Our favourite Aussie author has a brand-new book… and it’s awesome.
If you attended high school in Australia at some point in the last 20 years, you’ve probably read at least one book by Melina Marchetta. But this Aussie author’s stories aren’t just for teenagers; these narratives truly stand the test of time.
Since releasing her first novel, Looking for Alibrandi, in 1992, Melina Marchetta has gone on to write several books (including Saving Francesca and On the Jellicoe Road) and a screenplay. Off the back of her new novel, Tell The Truth, Shame The Devil, we sat down with Melina to chat about all things book-related (and some non-book related!).
Your new novel, Tell The Truth, Shame the Devil, is a suspenseful drama. How did you find your first foray into crime and adult fiction?
I’ve written mystery before with my third novel, and The Piper’s Son had adult characters, so it wasn’t a massive jump, really. I think the genre makes it stand out more, and also the fact that it’s set in England and France. Every book (without sounding like a cliché) does feel pretty special because I’m just shocked that I’ve managed to write another one! I never take it for granted. It’s been a lovely experience; I’ve had such a great response to it.
How do you go about writing a book? Do you have any rituals or places you look for inspiration?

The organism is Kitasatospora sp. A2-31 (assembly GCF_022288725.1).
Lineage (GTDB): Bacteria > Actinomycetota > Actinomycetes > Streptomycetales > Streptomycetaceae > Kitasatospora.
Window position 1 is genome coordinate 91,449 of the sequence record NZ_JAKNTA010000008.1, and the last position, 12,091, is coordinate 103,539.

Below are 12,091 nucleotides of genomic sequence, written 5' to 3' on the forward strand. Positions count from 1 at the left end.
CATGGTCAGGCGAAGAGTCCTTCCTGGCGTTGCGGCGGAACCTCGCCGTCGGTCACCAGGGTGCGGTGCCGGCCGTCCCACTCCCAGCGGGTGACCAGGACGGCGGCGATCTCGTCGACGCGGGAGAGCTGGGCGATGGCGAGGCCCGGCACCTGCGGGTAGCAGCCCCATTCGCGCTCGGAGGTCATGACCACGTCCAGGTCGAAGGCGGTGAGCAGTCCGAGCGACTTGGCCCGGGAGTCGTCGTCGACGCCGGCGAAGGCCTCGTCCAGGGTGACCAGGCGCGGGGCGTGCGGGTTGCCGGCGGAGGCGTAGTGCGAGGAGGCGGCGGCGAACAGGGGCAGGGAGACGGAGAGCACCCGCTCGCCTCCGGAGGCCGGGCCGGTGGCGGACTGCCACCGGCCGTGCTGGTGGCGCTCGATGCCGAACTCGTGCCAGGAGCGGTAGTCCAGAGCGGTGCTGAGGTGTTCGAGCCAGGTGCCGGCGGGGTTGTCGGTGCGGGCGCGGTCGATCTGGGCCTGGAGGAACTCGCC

I always begin with a character. Obviously a character comes with a bit of a story, so you just kind of go with it. I’ve always had a bit of a – terrible to say, but – fascination or an interest in false imprisonment stories. That was at the back of my head when I was writing this. More than anything I felt that the characters all had their own mysteries. It wasn’t just about revealing the crime; it was more about revealing aspects of their life that I think tend to surprise readers.
You said you start with a character. Which character sparked this story?
That’s probably what makes [this book] different to my other stories. I’ve always had a younger character come along, and adults play an important role in their journey, whereas in this case, the character Bish Ortley is in his late 40s, and the younger people in the story shape his journey.
I didn’t feel as if he came to me in mystery – I felt as if I knew him quite well. It was just something about him; he had a story to tell. He’s a very fractured person, which always makes a good story. It was just interesting for me to even reveal what his story was.
Did you draw on aspects of real people for his character?
Not really. I mean, obviously there are always parts of me that go into the characters, and that’s not to say ever that they ARE me, but there are concerns that they might have that might ring true with myself.
For example, Bish Ortley is a chief inspector for the London Metropolitan Police on suspension. I wanted to differentiate between a chief inspector and a detective. If he was a detective, it would have meant that he was more hardened and had seen things out on the street that I felt that I would have to kind of go into a different direction to really understand him.